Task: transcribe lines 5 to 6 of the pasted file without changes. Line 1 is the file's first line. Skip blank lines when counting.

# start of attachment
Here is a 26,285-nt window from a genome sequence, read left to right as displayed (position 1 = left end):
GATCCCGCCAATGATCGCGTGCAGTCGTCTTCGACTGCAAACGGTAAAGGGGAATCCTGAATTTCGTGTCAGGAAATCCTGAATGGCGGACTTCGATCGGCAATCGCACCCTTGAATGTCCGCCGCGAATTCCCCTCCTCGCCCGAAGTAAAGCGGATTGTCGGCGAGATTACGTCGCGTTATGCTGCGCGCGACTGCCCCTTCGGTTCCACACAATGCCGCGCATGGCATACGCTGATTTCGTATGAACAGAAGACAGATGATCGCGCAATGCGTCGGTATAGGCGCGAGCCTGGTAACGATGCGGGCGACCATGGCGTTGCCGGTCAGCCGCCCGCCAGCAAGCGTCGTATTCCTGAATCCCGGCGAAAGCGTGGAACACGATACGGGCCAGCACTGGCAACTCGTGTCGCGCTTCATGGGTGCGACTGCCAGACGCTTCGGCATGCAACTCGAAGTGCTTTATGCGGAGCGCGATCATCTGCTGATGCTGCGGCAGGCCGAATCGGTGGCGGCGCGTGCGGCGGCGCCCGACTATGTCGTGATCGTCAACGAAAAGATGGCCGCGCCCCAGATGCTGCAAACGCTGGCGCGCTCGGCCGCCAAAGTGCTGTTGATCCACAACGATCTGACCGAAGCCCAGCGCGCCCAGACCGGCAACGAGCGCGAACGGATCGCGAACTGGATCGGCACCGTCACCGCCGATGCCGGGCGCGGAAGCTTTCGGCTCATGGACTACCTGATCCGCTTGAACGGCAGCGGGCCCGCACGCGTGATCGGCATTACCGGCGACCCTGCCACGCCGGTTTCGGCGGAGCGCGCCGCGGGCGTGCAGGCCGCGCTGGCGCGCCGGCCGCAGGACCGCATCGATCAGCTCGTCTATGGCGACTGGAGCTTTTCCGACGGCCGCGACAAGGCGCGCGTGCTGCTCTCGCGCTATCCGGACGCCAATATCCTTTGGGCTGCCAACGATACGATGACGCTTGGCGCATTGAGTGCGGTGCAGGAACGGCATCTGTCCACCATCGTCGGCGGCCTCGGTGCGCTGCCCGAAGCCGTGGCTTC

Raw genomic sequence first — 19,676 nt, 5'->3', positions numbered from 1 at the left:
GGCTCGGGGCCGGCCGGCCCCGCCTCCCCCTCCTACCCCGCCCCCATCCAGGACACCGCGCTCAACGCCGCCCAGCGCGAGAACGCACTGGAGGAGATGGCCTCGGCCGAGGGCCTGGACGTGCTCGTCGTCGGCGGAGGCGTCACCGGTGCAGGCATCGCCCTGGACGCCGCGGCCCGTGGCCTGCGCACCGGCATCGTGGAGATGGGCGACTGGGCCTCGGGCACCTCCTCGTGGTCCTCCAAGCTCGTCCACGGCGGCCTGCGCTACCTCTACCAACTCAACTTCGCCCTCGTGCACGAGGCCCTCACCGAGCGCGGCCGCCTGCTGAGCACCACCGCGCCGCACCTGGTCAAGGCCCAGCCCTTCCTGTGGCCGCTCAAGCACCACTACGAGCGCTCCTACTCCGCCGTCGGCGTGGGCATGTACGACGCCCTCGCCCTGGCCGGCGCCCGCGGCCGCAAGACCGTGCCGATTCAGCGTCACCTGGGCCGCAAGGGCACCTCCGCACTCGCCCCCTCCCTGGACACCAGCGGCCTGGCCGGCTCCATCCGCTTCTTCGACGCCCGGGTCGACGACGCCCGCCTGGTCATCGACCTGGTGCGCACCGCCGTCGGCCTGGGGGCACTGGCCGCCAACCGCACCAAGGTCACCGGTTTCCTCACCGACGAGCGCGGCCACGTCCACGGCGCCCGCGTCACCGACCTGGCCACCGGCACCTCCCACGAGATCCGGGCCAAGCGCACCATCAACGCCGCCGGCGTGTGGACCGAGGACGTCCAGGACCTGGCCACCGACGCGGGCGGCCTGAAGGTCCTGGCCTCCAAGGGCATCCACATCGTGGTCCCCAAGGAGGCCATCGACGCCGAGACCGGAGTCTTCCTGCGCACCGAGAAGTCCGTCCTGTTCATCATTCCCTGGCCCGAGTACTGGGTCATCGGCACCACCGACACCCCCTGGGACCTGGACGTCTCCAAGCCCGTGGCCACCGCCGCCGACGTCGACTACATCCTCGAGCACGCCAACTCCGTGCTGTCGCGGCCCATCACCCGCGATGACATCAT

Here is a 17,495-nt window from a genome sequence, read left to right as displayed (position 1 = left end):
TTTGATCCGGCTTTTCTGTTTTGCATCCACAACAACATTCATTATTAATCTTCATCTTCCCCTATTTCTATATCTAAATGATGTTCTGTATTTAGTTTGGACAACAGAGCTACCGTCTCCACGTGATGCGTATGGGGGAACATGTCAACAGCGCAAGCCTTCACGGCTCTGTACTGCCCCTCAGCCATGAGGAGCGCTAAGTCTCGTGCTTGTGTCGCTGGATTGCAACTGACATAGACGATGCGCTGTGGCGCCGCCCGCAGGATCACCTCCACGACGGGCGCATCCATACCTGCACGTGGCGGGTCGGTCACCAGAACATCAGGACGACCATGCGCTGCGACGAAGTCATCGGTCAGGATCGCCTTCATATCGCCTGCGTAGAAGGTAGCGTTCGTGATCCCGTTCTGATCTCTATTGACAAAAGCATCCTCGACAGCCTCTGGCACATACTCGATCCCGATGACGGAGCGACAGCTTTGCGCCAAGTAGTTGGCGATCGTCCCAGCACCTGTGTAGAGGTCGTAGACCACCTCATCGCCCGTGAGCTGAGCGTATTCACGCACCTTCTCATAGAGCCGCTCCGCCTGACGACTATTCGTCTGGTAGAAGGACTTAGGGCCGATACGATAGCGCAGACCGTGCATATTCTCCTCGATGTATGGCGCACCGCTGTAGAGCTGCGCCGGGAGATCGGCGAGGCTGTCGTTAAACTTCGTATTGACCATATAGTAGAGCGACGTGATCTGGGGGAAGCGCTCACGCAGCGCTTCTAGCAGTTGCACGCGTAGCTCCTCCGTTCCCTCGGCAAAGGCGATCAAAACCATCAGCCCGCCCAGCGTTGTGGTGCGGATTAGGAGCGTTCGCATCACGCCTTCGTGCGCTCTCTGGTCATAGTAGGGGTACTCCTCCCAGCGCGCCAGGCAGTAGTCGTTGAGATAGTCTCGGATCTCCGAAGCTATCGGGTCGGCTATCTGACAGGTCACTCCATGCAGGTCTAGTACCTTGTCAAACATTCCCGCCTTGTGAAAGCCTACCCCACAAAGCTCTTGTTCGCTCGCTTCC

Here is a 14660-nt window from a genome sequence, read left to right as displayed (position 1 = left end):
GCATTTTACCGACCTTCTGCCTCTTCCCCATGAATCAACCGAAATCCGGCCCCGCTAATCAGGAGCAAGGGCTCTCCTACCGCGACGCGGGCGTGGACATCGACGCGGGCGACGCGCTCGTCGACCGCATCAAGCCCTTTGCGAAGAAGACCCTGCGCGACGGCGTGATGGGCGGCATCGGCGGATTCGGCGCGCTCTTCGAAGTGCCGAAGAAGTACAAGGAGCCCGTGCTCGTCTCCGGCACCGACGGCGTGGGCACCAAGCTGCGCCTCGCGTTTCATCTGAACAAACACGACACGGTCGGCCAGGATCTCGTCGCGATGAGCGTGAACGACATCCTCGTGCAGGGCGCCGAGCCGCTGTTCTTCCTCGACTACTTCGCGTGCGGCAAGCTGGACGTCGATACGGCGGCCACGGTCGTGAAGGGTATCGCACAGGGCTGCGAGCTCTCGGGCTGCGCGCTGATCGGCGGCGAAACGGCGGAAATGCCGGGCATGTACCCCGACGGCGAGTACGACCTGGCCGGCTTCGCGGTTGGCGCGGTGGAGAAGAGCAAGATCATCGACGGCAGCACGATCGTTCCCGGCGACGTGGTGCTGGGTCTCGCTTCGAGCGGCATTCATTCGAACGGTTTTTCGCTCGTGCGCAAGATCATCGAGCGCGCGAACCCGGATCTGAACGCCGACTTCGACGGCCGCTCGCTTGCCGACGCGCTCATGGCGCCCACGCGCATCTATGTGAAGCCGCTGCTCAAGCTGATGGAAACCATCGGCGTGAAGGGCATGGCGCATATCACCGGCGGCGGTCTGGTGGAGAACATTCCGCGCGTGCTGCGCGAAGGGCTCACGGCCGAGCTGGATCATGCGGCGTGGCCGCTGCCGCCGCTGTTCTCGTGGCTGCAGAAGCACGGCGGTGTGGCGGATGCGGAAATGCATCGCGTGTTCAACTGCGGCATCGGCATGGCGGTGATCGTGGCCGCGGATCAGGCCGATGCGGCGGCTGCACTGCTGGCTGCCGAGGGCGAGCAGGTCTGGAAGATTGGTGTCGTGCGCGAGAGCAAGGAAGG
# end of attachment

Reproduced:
Here is a 17,495-nt window from a genome sequence, read left to right as displayed (position 1 = left end):
TTTGATCCGGCTTTTCTGTTTTGCATCCACAACAACATTCATTATTAATCTTCATCTTCCCCTATTTCTATATCTAAATGATGTTCTGTATTTAGTTTGGACAACAGAGCTACCGTCTCCACGTGATGCGTATGGGGGAACATGTCAACAGCGCAAGCCTTCACGGCTCTGTACTGCCCCTCAGCCATGAGGAGCGCTAAGTCTCGTGCTTGTGTCGCTGGATTGCAACTGACATAGACGATGCGCTGTGGCGCCGCCCGCAGGATCACCTCCACGACGGGCGCATCCATACCTGCACGTGGCGGGTCGGTCACCAGAACATCAGGACGACCATGCGCTGCGACGAAGTCATCGGTCAGGATCGCCTTCATATCGCCTGCGTAGAAGGTAGCGTTCGTGATCCCGTTCTGATCTCTATTGACAAAAGCATCCTCGACAGCCTCTGGCACATACTCGATCCCGATGACGGAGCGACAGCTTTGCGCCAAGTAGTTGGCGATCGTCCCAGCACCTGTGTAGAGGTCGTAGACCACCTCATCGCCCGTGAGCTGAGCGTATTCACGCACCTTCTCATAGAGCCGCTCCGCCTGACGACTATTCGTCTGGTAGAAGGACTTAGGGCCGATACGATAGCGCAGACCGTGCATATTCTCCTCGATGTATGGCGCACCGCTGTAGAGCTGCGCCGGGAGATCGGCGAGGCTGTCGTTAAACTTCGTATTGACCATATAGTAGAGCGACGTGATCTGGGGGAAGCGCTCACGCAGCGCTTCTAGCAGTTGCACGCGTAGCTCCTCCGTTCCCTCGGCAAAGGCGATCAAAACCATCAGCCCGCCCAGCGTTGTGGTGCGGATTAGGAGCGTTCGCATCACGCCTTCGTGCGCTCTCTGGTCATAGTAGGGGTACTCCTCCCAGCGCGCCAGGCAGTAGTCGTTGAGATAGTCTCGGATCTCCGAAGCTATCGGGTCGGCTATCTGACAGGTCACTCCATGCAGGTCTAGTACCTTGTCAAACATTCCCGCCTTGTGAAAGCCTACCCCACAAAGCTCTTGTTCGCTCGCTTCC